I’ve always wanted to be able to start a review with the word WOW! It’s so simple and to the point. With the amount of hype floating about before tonight’s show I was really hoping that this might be the one; it’s not, but please don’t let that put you off. Tonight was the European debut of Daedelus’s new AV set up “Archimedes”, an AV system like nothing I’ve ever seen before, a bespoke stage backdrop which fittingly reflects Daedelus’s focus on the unique.
It seems fitting to talk a little at least about Archimedes given that this was its debut European show, coupled with the fact that all the pre-show hype was focused around it. So here we go…
With a lot of electronic musicians there’s always a worry about lack of stage presence, something exhibited later on in the night by Luke Vibert, but I can honestly say that with a 28 mirror moving backdrop reflecting light all over the place it’s pretty much impossible for your performance to lack something of a spectacle. Not that Daedelus needed anything to hide behind – he clearly didn’t envision Archimedes as something to take the focus off of his own performance, as is sadly all too often the case with electronic shows. Instead it served to highlight and extenuate the highs and lows of the beats. And man were there some lows; Koko was visibly rumbling with sub-bass!
Daedelus took to the stage in one of his trademark Victorian style suits with massive sideburns that wouldn’t look out of place in a Victorian costume drama. It’s this kind of penchant for the theatrical which sets him apart from other electronic producers. I wouldn’t go as far as to say that it was as much about the show as the music by any stretch, but the amount of thought that has clearly gone into the show set it a cut above the kind of performances other electronic musicians are turning in. Rather than trying to bring a live band to the stage to add a visual element and make proceedings feel more “Live”, Daedelus proved that it is possible to turn up in a monome and laptop set that fills the room, and keeps the audience engaged.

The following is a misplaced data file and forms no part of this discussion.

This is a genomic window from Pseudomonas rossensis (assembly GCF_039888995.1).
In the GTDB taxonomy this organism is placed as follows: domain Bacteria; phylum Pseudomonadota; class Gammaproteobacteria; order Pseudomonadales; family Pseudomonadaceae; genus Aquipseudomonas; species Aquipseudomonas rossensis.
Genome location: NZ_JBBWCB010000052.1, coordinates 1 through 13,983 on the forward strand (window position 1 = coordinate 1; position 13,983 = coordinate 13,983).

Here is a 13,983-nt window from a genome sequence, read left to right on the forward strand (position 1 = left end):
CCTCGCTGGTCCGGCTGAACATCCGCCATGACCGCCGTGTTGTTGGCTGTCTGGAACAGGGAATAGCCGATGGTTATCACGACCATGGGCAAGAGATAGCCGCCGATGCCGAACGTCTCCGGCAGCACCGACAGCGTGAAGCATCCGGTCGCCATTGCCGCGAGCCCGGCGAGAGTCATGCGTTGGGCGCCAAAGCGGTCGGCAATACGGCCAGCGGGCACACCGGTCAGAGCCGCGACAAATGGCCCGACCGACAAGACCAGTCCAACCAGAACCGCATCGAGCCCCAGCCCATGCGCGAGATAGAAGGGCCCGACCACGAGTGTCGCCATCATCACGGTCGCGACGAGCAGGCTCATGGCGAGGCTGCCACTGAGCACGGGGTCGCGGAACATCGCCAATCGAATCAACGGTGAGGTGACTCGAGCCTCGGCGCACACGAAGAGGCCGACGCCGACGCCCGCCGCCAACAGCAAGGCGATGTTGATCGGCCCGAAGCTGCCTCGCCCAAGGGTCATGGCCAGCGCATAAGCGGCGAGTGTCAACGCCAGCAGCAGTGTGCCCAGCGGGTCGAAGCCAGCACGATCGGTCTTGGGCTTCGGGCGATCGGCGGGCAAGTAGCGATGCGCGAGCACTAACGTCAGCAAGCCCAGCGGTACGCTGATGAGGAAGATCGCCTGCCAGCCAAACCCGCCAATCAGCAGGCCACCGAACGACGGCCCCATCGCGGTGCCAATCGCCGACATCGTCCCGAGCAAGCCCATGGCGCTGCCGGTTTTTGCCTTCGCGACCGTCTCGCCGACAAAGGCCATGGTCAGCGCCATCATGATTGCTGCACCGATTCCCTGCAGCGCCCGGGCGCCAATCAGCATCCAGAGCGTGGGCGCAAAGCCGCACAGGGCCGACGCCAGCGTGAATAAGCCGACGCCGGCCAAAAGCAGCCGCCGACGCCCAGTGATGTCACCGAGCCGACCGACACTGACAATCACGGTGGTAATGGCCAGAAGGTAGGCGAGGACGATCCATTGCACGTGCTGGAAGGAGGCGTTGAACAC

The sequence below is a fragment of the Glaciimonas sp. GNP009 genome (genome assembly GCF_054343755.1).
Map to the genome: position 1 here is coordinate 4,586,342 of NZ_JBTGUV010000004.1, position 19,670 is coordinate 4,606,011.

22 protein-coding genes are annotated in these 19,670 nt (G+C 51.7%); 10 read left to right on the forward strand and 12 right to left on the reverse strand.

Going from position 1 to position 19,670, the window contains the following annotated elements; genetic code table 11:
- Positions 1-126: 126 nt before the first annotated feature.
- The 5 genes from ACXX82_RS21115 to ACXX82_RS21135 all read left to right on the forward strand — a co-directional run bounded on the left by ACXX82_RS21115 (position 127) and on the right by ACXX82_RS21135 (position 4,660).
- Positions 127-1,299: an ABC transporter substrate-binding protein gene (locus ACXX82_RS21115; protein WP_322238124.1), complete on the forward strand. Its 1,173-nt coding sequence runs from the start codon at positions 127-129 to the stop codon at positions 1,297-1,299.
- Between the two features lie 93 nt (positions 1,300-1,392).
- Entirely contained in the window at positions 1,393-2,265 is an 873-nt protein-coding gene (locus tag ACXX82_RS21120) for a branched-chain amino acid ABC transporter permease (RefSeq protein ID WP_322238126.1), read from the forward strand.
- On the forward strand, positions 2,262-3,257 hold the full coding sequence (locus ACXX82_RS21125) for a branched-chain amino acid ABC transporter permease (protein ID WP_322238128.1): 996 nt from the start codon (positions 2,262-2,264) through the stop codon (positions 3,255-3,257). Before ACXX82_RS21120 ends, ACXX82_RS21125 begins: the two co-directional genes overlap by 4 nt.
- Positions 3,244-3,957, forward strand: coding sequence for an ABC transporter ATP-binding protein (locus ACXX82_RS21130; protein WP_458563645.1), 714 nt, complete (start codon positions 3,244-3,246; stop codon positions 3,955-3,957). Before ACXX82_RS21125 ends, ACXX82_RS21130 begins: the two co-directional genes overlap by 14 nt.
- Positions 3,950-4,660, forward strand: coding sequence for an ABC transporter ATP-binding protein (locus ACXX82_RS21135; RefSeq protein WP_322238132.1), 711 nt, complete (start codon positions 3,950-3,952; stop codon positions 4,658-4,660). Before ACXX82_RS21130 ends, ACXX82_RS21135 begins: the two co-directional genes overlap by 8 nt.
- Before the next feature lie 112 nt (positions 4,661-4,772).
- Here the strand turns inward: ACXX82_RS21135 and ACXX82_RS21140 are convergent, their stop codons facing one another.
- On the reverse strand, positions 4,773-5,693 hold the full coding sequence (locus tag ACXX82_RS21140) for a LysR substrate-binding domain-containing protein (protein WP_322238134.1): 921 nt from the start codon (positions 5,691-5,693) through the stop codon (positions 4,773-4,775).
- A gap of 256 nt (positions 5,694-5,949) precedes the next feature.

That’s probably enough about the visual show – although I do love writing about that stuff, let’s face it: music is why everyone chooses to spend their evenings gathered together in venues around the world.
Sonically the show was very much what you’d expect from Daedelus except with the bass turned up to 11. I’m not sure if they have a new speaker rig or what but I’ve never felt Koko shake quite so much! Initially it felt sort of odd because he’s not really the kind of producer that I would really associate with masses of bass (maybe that’s just me), but pretty soon I was feeling it, quite literally, along with everyone else in the room.
I’m not really one for posting set list’s from gigs, because they’re invariably wrong anyway, and at a show like this I feel even more justified in that. The set wasn’t about one stand out song, it was an hour and a quarter or relentless beatific music, each song chopped up, so as to be almost unrecognisable from its recorded version and mixed seamlessly into the next. I love that concept, but at the same time if I had to pick out a gripe this would be it: Don’t get me wrong it sounded great, but I kinda wish that at shows like this artists would take a pause, just for one or two big singles, and deliver them as songs, whole songs, the songs that everyone knows and loves. That might seem like a strange thing to say for an artist who is so unbelievably good at creating hypnotic soundscapes and flowing constantly morphing beat patterns but let’s face it sometimes everyone just wants to enjoy a big single without having to work to pick it out from the set, right?
The other thing that I found somewhat surprising was how sparsely vocal samples were used throughout the show. This might not sound like something to be surprised about, no doubt some of you are thinking “what the hell is he talking about?”, but just hold on one moment and have a think about this… I’m pretty confident that there are probably very few people who can deny that some of the stand out moments on Daedelus records, particularly his most recent Bespoke, are when he let’s simple vocal lines slide over arrangements of beats and string sounds. I think it would have been wonderful to see just one or maybe two un-manipulated vocals.
Those are my two tiny moans and let’s face it, they’re not real negatives, maybe more just a case of me hoping for something that was never really likely to happen in the first place. But hey, I come from quite a pop background, I love a song, there’s no harm in occasionally wishing that left-field experimentalists would sometimes take a break and let me hear one right?
That said one of my favourite things in a live show, and one which very few people truly pull off – Nosaj thing is another who is great at it – is when a producer intersperses his own songs and samples with samples taken from other tracks and manipulated live. Daedelus pulled this off magnificently possibly the most notable occasion being when he dropped the beat from Tyler the Creator’s “Yonkers”.
The man is undoubtedly a master of his art, with more than just half an eye for the theatrical, that the hour and a quarter he was on stage felt like a mere 20 minutes is testament to that. I could easily have watched him create hypnotic rhythms forever – well another half hour at least.
Edit: – Post originally written for Rare Fm. It can also be found online here – http://bit.ly/oPUiYv